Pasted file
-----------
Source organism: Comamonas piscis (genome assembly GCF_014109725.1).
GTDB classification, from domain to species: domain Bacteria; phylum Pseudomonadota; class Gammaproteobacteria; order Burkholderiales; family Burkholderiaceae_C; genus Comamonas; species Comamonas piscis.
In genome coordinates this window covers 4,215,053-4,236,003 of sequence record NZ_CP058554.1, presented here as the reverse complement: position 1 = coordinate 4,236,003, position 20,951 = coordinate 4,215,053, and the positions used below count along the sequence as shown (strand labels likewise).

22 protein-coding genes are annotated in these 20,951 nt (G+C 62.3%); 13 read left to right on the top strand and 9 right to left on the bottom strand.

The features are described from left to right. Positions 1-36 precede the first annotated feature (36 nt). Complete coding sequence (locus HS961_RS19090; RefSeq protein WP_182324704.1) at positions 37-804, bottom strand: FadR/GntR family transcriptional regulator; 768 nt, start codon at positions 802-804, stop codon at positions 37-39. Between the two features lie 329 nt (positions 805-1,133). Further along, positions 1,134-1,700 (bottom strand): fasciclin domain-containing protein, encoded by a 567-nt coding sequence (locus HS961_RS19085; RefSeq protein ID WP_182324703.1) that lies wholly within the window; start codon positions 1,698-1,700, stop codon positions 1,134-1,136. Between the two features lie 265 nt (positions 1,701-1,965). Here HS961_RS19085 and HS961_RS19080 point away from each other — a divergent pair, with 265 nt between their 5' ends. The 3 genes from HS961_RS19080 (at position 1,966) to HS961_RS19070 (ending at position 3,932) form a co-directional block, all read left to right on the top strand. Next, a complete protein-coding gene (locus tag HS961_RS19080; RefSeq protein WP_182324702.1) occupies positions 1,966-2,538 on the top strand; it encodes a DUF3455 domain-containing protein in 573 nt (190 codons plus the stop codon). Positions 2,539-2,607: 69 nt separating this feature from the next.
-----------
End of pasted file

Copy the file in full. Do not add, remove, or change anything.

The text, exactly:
Source organism: Comamonas piscis (genome assembly GCF_014109725.1).
GTDB classification, from domain to species: domain Bacteria; phylum Pseudomonadota; class Gammaproteobacteria; order Burkholderiales; family Burkholderiaceae_C; genus Comamonas; species Comamonas piscis.
In genome coordinates this window covers 4,215,053-4,236,003 of sequence record NZ_CP058554.1, presented here as the reverse complement: position 1 = coordinate 4,236,003, position 20,951 = coordinate 4,215,053, and the positions used below count along the sequence as shown (strand labels likewise).

22 protein-coding genes are annotated in these 20,951 nt (G+C 62.3%); 13 read left to right on the top strand and 9 right to left on the bottom strand.

The features are described from left to right. Positions 1-36 precede the first annotated feature (36 nt). Complete coding sequence (locus HS961_RS19090; RefSeq protein WP_182324704.1) at positions 37-804, bottom strand: FadR/GntR family transcriptional regulator; 768 nt, start codon at positions 802-804, stop codon at positions 37-39. Between the two features lie 329 nt (positions 805-1,133). Further along, positions 1,134-1,700 (bottom strand): fasciclin domain-containing protein, encoded by a 567-nt coding sequence (locus HS961_RS19085; RefSeq protein ID WP_182324703.1) that lies wholly within the window; start codon positions 1,698-1,700, stop codon positions 1,134-1,136. Between the two features lie 265 nt (positions 1,701-1,965). Here HS961_RS19085 and HS961_RS19080 point away from each other — a divergent pair, with 265 nt between their 5' ends. The 3 genes from HS961_RS19080 (at position 1,966) to HS961_RS19070 (ending at position 3,932) form a co-directional block, all read left to right on the top strand. Next, a complete protein-coding gene (locus tag HS961_RS19080; RefSeq protein WP_182324702.1) occupies positions 1,966-2,538 on the top strand; it encodes a DUF3455 domain-containing protein in 573 nt (190 codons plus the stop codon). Positions 2,539-2,607: 69 nt separating this feature from the next.